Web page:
Guam Sex Abuse Cases Could Eclipse Hawaii's

By Kevin Kerrigan
Guam Daily Post
December 22, 2017

The Dulce Nombre de Maria Cathedral-Basilica, as seen in Hagatna in 2017. The island's Catholic church faces numerous cases of child sexual abuse that allegedly occurred decades ago by former Guam priests. Post file photo

The number of sex abuse cases accusing former Guam priests of sexual abuse decades ago now total 147.

And there are more cases to come, said attorney Michael Patterson, who is representing the Archdiocese of Agana, in a hearing yesterday in the District Court. "There are a couple more to be added on here soon,” he said.

In reviewing the cases, Chief Judge Frances Tydingco-Gatewood observed that there are now more abuse cases on Guam than there were in Hawaii, which has been dealing with a similar series of clergy abuse cases.

Currently, 103 of the Guam cases are in federal court before Tydingco-Gatewood. Superior Court Judge Michael Bordallo presides over 44 others. Tydingco-Gatewood said she’ll meet with Bordallo in January to work out procedures for handling the local and federal cases going forward.

In April 2016, nearly 150 victims of child sex abuse filed lawsuits against Hawaii's Catholic Church and other local institutions in the past four years, reported. This includes more than two dozen lawsuits that were filed within the last two weeks in April 2016, which was the deadline to sue, the news website reported.

The Guam sex abuse plaintiffs' lawsuits collectively seek close to $500 million, Post files show.

In yesterday's hearing, Tydingco-Gatewood expressed disappointment that the mediation protocols in the clergy sex abuse cases have not yet been completed.

As a result, the start of the mediation process has been pushed back to June, from March next year.

During a status hearing, the judge ordered all the parties involved to reach an agreement on the mediation protocols and have them “signed and delivered” by Jan. 16. “The sooner we get the protocols, the quicker we’ll get to mediation,” said the judge.

Mediation is the path being pursued to avoid multiple trials in the more than 140 cases of alleged sexual abuse by priests decades ago within the Archdiocese of Guam, and scout leaders who served in the Chamorro District of the Boy Scouts of America. The protocols are the rules that will guide the mediation process for each alleged victim and they are meant to ensure a fair outcome in each case by a uniform application of rules that all the parties have agreed on beforehand.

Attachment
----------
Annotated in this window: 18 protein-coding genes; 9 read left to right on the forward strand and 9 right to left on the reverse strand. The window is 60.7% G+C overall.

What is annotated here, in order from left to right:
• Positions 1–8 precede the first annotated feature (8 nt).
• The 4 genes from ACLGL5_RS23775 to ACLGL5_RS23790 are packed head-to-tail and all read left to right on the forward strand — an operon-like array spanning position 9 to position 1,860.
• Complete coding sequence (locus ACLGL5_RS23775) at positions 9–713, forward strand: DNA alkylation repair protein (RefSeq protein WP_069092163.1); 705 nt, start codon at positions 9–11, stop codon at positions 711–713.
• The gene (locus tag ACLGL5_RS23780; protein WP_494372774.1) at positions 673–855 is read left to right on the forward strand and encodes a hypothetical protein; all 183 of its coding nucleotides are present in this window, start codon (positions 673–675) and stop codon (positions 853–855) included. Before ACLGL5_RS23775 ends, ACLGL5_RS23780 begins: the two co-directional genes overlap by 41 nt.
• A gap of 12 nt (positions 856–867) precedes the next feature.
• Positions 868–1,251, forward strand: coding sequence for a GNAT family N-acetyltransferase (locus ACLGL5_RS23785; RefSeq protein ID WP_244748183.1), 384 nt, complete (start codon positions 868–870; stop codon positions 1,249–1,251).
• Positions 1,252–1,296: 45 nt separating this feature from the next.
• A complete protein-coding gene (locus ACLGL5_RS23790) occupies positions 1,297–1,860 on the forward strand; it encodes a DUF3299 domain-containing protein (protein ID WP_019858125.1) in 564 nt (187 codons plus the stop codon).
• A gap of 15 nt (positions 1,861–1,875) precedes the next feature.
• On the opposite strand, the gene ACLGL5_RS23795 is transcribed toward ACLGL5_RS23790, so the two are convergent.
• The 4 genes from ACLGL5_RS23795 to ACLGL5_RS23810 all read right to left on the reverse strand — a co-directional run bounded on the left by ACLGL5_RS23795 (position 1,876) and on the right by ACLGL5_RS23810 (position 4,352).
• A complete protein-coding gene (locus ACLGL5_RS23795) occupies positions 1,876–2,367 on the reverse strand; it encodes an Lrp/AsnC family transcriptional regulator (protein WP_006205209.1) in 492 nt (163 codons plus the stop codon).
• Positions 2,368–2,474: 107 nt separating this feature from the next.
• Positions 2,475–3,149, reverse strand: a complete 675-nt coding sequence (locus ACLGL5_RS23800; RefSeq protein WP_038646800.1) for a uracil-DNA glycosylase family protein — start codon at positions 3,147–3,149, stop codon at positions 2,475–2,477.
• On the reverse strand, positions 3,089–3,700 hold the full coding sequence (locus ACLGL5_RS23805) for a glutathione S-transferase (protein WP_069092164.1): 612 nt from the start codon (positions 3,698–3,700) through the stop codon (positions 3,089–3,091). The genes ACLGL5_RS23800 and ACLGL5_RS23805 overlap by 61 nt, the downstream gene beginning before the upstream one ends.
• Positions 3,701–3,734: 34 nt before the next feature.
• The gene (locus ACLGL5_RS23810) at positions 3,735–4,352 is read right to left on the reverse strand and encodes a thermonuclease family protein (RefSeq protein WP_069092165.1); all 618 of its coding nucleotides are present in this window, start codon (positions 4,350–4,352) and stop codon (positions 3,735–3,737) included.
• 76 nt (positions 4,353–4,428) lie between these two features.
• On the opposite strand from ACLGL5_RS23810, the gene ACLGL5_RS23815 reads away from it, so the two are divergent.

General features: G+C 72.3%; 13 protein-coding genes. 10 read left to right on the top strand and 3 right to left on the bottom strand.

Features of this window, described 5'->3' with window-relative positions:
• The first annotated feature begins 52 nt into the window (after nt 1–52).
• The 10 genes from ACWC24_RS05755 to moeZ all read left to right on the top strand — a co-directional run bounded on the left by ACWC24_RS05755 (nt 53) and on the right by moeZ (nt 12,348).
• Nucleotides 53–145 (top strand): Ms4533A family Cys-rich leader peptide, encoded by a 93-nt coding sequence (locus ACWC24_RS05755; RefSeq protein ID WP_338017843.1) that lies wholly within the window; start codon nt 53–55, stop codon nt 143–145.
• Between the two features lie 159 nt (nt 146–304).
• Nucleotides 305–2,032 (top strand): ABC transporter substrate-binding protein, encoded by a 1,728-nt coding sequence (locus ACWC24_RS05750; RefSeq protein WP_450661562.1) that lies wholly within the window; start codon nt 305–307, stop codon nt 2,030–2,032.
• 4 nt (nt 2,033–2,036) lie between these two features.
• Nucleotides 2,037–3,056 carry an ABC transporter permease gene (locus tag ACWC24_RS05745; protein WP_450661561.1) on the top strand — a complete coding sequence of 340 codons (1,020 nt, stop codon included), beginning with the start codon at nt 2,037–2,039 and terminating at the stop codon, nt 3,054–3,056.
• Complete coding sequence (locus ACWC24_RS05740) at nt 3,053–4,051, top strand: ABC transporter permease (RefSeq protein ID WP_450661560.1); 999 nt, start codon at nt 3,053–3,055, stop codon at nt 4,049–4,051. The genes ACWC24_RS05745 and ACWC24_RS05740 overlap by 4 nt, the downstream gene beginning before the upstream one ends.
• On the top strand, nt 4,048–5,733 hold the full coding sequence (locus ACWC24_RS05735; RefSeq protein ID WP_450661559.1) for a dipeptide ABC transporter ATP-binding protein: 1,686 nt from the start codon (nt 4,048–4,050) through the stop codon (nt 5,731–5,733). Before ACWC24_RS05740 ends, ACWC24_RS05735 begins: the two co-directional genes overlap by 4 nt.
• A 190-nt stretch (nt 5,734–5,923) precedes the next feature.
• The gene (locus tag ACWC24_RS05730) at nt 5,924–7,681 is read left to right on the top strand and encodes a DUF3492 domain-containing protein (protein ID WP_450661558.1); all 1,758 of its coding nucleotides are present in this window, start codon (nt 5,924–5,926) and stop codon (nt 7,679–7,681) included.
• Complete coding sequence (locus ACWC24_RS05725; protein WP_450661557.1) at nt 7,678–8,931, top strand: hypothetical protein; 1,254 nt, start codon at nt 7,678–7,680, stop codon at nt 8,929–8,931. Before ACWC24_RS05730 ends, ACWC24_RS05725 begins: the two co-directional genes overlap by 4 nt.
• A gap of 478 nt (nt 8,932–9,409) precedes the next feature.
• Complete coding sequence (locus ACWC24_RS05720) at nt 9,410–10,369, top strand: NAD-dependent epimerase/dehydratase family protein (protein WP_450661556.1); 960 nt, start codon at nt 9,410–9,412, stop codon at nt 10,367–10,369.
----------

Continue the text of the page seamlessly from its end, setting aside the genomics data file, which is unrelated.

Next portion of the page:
“We’re getting very, very close” to an agreement on the protocols, said attorney David Lujan, who is representing a number of the plaintiffs.

“There are still some points to be ironed out,” said co-counsel Delia Lujan Wolff.

Patterson agreed. He explained that the proposed protocols are being submitted to the various insurance carriers who face risk. “They want to know their exposure” to the millions of dollars in damages claimed by the plaintiffs. “There are definitely assets of the archdiocese that are in play,” he said.

Following the hearing, Patterson said no final settlement figure has been determined to satisfy all the claims. He said the Archdiocese of Agana is insured by National Union, part of the AIG group.

“We have been working very closely with them with regards to this litigation and the fact that they are going to be a necessary part of the mediation process because of the fact that they have coverage, which affords us money to resolve these cases," Patterson said.

He said the goal is to reach a “global settlement” to resolve all the cases at the same time. “We are hopeful,” he said, “that there wouldn’t be any of the plaintiffs that would find it necessary to proceed through litigation in order to get compensation.”

During the hearing, Lujan, who represents a number of the plaintiffs, underscored the importance of reaching an agreement on a uniform protocol. Each plaintiff, he said, suffered different injuries and they need to be assessed differently. And each defendant needs to be assessed differently as well, for the individual damage they caused, said Lujan.

Lujan also noted that because of the sheer number of plaintiffs, it will take at least two months to complete all the depositions which then have to be made available to, and reviewed by the defendants.

However, Lujan said he has taken the deposition of the principal defendant, Rev. Louis Brouillard. Lujan went to Minnesota to get his statements in October.

“He’s as sharp as they come,” said Lujan about the 96-year-old Brouillard. “You should have seen him exercising; he was showing off for us. There’s no question he testified in favor of us.”

Brouillard served as a priest on Guam from February 1949 until July 1981. He is implicated in 93 of the cases.








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